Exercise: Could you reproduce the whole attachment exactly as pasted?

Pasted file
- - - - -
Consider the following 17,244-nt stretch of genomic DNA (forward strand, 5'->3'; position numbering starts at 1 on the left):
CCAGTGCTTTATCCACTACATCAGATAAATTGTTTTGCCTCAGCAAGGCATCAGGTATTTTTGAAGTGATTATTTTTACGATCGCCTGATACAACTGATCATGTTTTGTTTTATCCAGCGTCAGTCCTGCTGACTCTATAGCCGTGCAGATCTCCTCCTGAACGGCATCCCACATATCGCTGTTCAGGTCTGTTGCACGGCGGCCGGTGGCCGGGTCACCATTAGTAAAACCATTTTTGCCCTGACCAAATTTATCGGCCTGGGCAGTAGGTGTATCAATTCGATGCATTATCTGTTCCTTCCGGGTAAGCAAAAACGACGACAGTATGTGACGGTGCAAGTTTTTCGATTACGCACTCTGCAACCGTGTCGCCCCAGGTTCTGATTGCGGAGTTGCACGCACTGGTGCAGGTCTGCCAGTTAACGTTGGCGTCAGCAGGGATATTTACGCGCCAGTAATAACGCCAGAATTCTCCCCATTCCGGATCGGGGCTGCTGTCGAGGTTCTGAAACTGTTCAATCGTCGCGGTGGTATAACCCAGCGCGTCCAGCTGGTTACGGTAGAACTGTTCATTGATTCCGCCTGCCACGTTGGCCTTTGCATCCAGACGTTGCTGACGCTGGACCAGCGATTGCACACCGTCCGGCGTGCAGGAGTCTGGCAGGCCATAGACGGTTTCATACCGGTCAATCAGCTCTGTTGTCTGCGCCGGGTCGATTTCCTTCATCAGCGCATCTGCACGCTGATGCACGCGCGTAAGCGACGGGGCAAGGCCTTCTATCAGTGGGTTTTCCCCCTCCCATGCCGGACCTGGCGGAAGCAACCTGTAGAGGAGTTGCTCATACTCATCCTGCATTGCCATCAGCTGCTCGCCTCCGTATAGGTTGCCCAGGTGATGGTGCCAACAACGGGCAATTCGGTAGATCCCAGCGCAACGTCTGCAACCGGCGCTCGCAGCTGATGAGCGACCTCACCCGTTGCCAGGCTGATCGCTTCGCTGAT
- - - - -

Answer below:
Consider the following 17,244-nt stretch of genomic DNA (forward strand, 5'->3'; position numbering starts at 1 on the left):
CCAGTGCTTTATCCACTACATCAGATAAATTGTTTTGCCTCAGCAAGGCATCAGGTATTTTTGAAGTGATTATTTTTACGATCGCCTGATACAACTGATCATGTTTTGTTTTATCCAGCGTCAGTCCTGCTGACTCTATAGCCGTGCAGATCTCCTCCTGAACGGCATCCCACATATCGCTGTTCAGGTCTGTTGCACGGCGGCCGGTGGCCGGGTCACCATTAGTAAAACCATTTTTGCCCTGACCAAATTTATCGGCCTGGGCAGTAGGTGTATCAATTCGATGCATTATCTGTTCCTTCCGGGTAAGCAAAAACGACGACAGTATGTGACGGTGCAAGTTTTTCGATTACGCACTCTGCAACCGTGTCGCCCCAGGTTCTGATTGCGGAGTTGCACGCACTGGTGCAGGTCTGCCAGTTAACGTTGGCGTCAGCAGGGATATTTACGCGCCAGTAATAACGCCAGAATTCTCCCCATTCCGGATCGGGGCTGCTGTCGAGGTTCTGAAACTGTTCAATCGTCGCGGTGGTATAACCCAGCGCGTCCAGCTGGTTACGGTAGAACTGTTCATTGATTCCGCCTGCCACGTTGGCCTTTGCATCCAGACGTTGCTGACGCTGGACCAGCGATTGCACACCGTCCGGCGTGCAGGAGTCTGGCAGGCCATAGACGGTTTCATACCGGTCAATCAGCTCTGTTGTCTGCGCCGGGTCGATTTCCTTCATCAGCGCATCTGCACGCTGATGCACGCGCGTAAGCGACGGGGCAAGGCCTTCTATCAGTGGGTTTTCCCCCTCCCATGCCGGACCTGGCGGAAGCAACCTGTAGAGGAGTTGCTCATACTCATCCTGCATTGCCATCAGCTGCTCGCCTCCGTATAGGTTGCCCAGGTGATGGTGCCAACAACGGGCAATTCGGTAGATCCCAGCGCAACGTCTGCAACCGGCGCTCGCAGCTGATGAGCGACCTCACCCGTTGCCAGGCTGATCGCTTCGCTGAT